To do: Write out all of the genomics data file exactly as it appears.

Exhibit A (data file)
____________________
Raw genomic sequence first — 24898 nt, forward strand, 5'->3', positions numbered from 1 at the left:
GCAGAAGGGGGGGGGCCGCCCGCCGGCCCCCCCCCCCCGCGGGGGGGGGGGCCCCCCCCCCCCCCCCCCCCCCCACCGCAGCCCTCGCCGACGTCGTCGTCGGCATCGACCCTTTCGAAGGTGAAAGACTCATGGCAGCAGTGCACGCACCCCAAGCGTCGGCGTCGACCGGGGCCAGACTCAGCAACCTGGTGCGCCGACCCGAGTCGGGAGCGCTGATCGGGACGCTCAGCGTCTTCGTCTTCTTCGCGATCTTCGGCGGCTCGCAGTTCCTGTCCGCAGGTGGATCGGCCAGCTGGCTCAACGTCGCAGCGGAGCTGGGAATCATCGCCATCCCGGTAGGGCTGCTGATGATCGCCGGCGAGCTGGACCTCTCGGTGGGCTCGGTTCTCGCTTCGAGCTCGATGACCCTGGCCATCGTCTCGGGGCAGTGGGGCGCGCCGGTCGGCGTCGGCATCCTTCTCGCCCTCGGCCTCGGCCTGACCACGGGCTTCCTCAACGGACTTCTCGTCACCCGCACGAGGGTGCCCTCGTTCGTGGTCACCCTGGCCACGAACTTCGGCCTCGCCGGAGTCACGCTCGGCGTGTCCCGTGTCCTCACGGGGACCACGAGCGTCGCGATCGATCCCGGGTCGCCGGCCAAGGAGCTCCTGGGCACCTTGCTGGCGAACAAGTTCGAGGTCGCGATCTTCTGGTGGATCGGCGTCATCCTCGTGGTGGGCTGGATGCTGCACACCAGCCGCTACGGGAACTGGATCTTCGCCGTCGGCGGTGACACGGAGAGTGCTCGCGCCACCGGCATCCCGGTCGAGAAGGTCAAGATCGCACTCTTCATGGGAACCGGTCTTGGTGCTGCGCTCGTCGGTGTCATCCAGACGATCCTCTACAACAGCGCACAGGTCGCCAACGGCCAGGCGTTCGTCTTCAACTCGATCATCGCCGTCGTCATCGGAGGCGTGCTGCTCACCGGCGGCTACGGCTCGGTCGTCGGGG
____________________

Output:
Raw genomic sequence first — 24898 nt, forward strand, 5'->3', positions numbered from 1 at the left:
GCAGAAGGGGGGGGGCCGCCCGCCGGCCCCCCCCCCCCGCGGGGGGGGGGGCCCCCCCCCCCCCCCCCCCCCCCACCGCAGCCCTCGCCGACGTCGTCGTCGGCATCGACCCTTTCGAAGGTGAAAGACTCATGGCAGCAGTGCACGCACCCCAAGCGTCGGCGTCGACCGGGGCCAGACTCAGCAACCTGGTGCGCCGACCCGAGTCGGGAGCGCTGATCGGGACGCTCAGCGTCTTCGTCTTCTTCGCGATCTTCGGCGGCTCGCAGTTCCTGTCCGCAGGTGGATCGGCCAGCTGGCTCAACGTCGCAGCGGAGCTGGGAATCATCGCCATCCCGGTAGGGCTGCTGATGATCGCCGGCGAGCTGGACCTCTCGGTGGGCTCGGTTCTCGCTTCGAGCTCGATGACCCTGGCCATCGTCTCGGGGCAGTGGGGCGCGCCGGTCGGCGTCGGCATCCTTCTCGCCCTCGGCCTCGGCCTGACCACGGGCTTCCTCAACGGACTTCTCGTCACCCGCACGAGGGTGCCCTCGTTCGTGGTCACCCTGGCCACGAACTTCGGCCTCGCCGGAGTCACGCTCGGCGTGTCCCGTGTCCTCACGGGGACCACGAGCGTCGCGATCGATCCCGGGTCGCCGGCCAAGGAGCTCCTGGGCACCTTGCTGGCGAACAAGTTCGAGGTCGCGATCTTCTGGTGGATCGGCGTCATCCTCGTGGTGGGCTGGATGCTGCACACCAGCCGCTACGGGAACTGGATCTTCGCCGTCGGCGGTGACACGGAGAGTGCTCGCGCCACCGGCATCCCGGTCGAGAAGGTCAAGATCGCACTCTTCATGGGAACCGGTCTTGGTGCTGCGCTCGTCGGTGTCATCCAGACGATCCTCTACAACAGCGCACAGGTCGCCAACGGCCAGGCGTTCGTCTTCAACTCGATCATCGCCGTCGTCATCGGAGGCGTGCTGCTCACCGGCGGCTACGGCTCGGTCGTCGGGG